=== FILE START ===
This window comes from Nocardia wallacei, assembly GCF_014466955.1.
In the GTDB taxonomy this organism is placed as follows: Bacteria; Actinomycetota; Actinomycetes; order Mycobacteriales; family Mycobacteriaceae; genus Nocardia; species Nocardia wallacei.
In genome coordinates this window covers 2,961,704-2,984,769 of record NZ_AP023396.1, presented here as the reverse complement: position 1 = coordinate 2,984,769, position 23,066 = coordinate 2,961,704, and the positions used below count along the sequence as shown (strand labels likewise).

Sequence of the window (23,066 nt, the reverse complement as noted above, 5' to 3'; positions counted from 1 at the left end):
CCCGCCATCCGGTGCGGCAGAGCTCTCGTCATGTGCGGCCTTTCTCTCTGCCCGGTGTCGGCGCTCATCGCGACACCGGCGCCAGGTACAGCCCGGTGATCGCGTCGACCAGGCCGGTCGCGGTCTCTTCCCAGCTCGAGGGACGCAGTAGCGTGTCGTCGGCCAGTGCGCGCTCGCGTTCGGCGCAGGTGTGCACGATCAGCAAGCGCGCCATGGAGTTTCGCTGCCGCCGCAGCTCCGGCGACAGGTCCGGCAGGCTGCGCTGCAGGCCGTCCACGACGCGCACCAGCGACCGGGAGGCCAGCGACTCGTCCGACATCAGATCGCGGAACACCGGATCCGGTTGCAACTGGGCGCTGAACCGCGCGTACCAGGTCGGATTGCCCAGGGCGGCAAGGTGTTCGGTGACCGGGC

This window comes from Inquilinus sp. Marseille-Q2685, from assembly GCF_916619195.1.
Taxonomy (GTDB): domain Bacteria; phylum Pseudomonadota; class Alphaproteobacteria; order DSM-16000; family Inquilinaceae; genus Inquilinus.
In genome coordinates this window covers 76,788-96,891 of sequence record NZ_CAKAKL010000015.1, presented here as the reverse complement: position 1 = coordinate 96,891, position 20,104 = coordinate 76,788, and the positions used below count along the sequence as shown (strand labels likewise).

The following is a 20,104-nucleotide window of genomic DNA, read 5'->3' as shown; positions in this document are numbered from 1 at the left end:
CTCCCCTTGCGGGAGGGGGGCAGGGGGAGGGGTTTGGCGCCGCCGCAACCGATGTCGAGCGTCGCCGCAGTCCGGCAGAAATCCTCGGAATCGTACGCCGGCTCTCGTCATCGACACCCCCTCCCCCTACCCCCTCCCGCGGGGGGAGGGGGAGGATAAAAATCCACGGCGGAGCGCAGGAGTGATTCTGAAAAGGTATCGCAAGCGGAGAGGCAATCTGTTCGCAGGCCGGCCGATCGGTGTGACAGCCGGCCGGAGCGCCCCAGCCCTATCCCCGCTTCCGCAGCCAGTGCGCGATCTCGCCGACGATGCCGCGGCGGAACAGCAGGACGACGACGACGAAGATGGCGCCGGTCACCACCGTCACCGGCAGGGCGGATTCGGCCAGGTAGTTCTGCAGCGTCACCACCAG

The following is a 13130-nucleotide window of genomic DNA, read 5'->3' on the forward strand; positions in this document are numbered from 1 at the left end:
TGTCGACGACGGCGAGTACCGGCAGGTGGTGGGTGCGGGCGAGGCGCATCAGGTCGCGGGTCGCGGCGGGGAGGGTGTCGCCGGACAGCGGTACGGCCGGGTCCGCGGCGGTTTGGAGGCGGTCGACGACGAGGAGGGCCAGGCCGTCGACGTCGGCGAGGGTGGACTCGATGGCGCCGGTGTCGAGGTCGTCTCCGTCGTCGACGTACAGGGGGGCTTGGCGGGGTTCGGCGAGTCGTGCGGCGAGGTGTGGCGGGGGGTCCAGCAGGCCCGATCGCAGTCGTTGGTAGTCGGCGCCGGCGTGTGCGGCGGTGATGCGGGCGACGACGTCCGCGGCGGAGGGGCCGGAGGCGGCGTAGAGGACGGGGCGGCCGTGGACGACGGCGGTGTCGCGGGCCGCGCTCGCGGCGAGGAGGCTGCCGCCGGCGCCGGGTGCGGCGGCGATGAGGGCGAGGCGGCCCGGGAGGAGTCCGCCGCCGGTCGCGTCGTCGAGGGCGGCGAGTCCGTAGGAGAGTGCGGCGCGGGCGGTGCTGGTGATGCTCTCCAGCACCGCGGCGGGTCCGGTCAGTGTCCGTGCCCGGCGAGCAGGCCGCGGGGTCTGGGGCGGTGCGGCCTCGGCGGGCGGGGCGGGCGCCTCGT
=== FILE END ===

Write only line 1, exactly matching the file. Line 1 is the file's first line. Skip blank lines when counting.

This window comes from Nocardia wallacei, assembly GCF_014466955.1.